TAME: Truly Asynchronous Messaging Environment - Capture Club
kmcowan 26 July, 2018 0

TAME: Truly Asynchronous Messaging Environment

TAME: The Truly Asynchronous Architecture.

When we talk about asynchronous communication on the internet, we’re not really talking about pure asynchronicity.   When a JavaScript client makes a standard AJAX request, it is waiting for a response — a single response — and that completes that particular communication event.  The reason this is called “asynchronous” is because it happens after the page has loaded, and may re-occur at any given time.  Still, it remains a basic 1:1 relationship of request:response.  While this is effective for most Single Page Applications (SPA), it does not often lend itself to the more non-linear and/or time consuming tasks of Machine Learning, Predictive Analytics, Data Warehousing, Deep Learning, and so on.  These types of solutions require a non-linear communication methodology capable of carrying on an extended conversation with any given set of internal or external services, and communicate amongst themselves internally to share relevant discoveries that may be uncovered during a time consuming — or on-going — set of tasks.

TAME rises…

With this in mind, Capture Club developed the concept of a Truly Asynchronous Messaging Environment (TAME) several years ago when tasked with integrating a variety of disparate systems.  These systems had different data models, authentication schemes, end point access gateways, APIs, and so on.  We needed to be able to kick-off processes that may take some time, and be able to “peek” into that process at any given time, and provide status updates.  We needed to accommodate users of varying skill sets and with varying backgrounds.  In this case, we extended the TAME protocol and used the ZEN interface to provide periodic status updates to the users via a variety of communication methods.  The users could interact with ZEN by simply typing into a search box, or using Natural Language Processing.  On the back end, the TAME architecture enabled users to interact with remote web sites, creating or modifying active advertising campaigns from a single location.  From their, the system would push values out to sites like TradeDesk, etc, allowing campaign managers to rapidly modify the attributes of a given campaign.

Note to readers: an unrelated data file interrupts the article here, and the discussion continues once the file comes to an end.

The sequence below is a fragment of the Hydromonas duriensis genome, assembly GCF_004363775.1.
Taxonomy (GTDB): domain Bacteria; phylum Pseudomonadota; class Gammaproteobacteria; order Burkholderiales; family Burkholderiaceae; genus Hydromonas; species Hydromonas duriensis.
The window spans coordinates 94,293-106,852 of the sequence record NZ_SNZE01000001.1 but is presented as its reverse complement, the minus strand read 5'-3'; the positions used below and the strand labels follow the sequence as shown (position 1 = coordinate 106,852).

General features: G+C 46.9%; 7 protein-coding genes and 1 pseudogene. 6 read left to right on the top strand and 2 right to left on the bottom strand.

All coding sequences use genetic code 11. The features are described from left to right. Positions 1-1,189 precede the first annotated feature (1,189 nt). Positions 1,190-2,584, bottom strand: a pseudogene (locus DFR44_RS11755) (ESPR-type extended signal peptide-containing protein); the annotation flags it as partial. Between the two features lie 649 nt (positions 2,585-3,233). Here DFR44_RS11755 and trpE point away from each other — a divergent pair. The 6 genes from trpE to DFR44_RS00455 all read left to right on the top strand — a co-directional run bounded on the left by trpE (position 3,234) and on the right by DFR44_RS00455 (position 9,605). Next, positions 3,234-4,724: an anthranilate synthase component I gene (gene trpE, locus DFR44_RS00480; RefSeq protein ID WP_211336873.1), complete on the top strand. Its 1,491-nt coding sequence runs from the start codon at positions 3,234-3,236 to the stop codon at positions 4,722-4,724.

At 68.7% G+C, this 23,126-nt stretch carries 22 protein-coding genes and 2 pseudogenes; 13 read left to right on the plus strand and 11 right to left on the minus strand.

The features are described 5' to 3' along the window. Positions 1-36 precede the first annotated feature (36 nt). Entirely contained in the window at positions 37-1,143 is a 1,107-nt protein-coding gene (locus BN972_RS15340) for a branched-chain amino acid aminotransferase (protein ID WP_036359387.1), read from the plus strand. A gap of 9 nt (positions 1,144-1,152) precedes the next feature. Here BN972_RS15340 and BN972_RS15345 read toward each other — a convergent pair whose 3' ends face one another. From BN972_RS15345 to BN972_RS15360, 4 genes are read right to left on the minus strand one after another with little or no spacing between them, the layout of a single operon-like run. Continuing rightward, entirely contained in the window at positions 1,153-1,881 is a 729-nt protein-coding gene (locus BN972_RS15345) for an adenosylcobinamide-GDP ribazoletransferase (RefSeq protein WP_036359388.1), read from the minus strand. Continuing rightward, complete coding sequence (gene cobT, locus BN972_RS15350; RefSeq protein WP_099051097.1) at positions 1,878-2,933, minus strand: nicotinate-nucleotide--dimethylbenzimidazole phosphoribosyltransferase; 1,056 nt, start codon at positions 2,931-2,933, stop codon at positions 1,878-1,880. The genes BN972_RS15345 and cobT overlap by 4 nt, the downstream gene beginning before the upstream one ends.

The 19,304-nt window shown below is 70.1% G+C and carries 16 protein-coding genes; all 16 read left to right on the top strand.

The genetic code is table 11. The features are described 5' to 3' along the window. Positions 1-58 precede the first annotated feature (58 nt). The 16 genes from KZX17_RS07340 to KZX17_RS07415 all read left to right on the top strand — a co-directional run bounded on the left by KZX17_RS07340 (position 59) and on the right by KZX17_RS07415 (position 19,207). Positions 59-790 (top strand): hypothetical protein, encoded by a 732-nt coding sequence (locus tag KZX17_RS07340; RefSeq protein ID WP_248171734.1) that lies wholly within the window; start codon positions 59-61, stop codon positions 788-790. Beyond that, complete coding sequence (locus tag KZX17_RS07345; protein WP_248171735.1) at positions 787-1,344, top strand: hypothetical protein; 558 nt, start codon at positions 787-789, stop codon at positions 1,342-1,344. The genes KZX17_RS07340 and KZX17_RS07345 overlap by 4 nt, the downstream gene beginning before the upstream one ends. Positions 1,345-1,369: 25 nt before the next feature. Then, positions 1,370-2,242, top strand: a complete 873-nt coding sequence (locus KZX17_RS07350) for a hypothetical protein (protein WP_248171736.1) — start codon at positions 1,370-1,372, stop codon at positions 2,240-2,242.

TAME, untamed…

TAME relies on a communication model similar to, but distinct from, the way chat servers operate.  When an agent needs to run an extended task requiring more than 1 response, it opens a private, secure channel with the orchestrator.  The orchestrator is an elected leader, similar to the concept used in Apache’s Zookeeper.  It’s important to note here that this is not a hub->spoke relationship.  The orchestrator is a task like any other, but it asserts an ad hoc leadership for the duration of the event.  Generally speaking, the orchestrator would be the first task initiated.  This task would use data gathered from other running tasks to produce the final result.  The beauty of TAME is that it still very happily completes a single request:response event, but can also carry on the conversation for an indefinite period of time, all the while running a variety of supplementary tasks concurrently.

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